Link of the Week: How Many Members Should Be in a Cabinet?

Executive power in most governments is conferred on a committee known as a cabinet, consisting of people having, according to Robert Louis Stevenson, the only profession for which no preparation is thought necessary. The question of how many people make an effective cabinet was first tackled in a semi-humorous attempt by British historian C. Northcote Parkinson. His investigations led to what is now known as the “coefficient of inefficiency,” conjecturing that a cabinet loses political grip due to an inability of efficient decision-making as soon as its membership passes a critical size of 19–22.

A new study, “To how many politicians should government be left?” shows that Parkinson’s conjectures about cabinet sizes and government efficiency are empirically supported. The authors interpret their findings through a simple physical model of opinion dynamics in groups.



About Computing Sciences at Berkeley Lab

The Lawrence Berkeley National Laboratory (Berkeley Lab) Computing Sciences organization provides the computing and networking resources and expertise critical to advancing the Department of Energy's research missions: developing new energy sources, improving energy efficiency, developing new materials and increasing our understanding of ourselves, our world and our universe.

ESnet, the Energy Sciences Network, provides the high-bandwidth, reliable connections that link scientists at 40 DOE research sites to each other and to experimental facilities and supercomputing centers around the country. The National Energy Research Scientific Computing Center (NERSC) powers the discoveries of 6,000 scientists at national laboratories and universities, including those at Berkeley Lab's Computational Research Division (CRD). CRD conducts research and development in mathematical modeling and simulation, algorithm design, data storage, management and analysis, computer system architecture and high-performance software implementation. NERSC and ESnet are DOE Office of Science User Facilities.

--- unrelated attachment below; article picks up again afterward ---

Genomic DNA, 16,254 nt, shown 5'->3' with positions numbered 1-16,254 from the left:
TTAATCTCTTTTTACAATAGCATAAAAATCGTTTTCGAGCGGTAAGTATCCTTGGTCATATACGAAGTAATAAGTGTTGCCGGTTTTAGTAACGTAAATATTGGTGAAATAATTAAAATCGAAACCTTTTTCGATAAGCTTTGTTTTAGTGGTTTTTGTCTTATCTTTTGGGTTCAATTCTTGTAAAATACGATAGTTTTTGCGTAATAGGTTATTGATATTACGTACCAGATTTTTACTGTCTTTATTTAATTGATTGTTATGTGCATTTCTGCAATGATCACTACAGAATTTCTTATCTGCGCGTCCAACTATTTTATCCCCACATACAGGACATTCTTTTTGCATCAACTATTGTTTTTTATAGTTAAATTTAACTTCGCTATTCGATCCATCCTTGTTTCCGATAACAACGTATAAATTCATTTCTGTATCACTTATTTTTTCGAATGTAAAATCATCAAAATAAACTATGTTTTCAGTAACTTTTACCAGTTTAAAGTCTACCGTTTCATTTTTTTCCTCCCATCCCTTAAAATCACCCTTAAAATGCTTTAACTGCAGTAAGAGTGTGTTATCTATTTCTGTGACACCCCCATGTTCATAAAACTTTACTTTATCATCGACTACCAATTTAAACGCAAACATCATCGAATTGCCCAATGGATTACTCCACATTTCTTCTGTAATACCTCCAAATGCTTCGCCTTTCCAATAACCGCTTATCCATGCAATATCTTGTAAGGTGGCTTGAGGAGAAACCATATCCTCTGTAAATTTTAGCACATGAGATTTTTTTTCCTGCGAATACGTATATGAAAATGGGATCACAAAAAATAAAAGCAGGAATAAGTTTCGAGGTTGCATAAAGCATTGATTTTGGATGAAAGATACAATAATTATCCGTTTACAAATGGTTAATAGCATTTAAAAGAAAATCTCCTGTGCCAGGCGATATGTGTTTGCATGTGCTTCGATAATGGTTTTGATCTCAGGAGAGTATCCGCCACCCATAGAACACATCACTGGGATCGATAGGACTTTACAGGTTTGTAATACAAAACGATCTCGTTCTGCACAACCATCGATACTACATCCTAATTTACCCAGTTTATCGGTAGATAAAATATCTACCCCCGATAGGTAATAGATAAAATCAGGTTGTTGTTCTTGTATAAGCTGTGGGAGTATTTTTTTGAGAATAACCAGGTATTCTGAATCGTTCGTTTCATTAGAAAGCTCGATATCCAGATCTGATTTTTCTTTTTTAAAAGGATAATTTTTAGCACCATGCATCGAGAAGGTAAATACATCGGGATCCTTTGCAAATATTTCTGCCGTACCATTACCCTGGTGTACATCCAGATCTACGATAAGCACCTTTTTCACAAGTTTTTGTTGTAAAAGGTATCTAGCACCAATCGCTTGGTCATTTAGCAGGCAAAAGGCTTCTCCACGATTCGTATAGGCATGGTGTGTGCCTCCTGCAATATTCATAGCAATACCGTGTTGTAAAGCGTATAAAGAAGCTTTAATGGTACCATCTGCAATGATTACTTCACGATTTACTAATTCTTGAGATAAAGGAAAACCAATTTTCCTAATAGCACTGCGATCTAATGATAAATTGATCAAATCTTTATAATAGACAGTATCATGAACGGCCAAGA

Lawrence Berkeley National Laboratory addresses the world's most urgent scientific challenges by advancing sustainable energy, protecting human health, creating new materials, and revealing the origin and fate of the universe. Founded in 1931, Berkeley Lab's scientific expertise has been recognized with 13 Nobel prizes. The University of California manages Berkeley Lab for the DOE’s Office of Science.

DOE’s Office of Science is the single largest supporter of basic research in the physical sciences in the United States, and is working to address some of the most pressing challenges of our time. For more information, please visit science.energy.gov.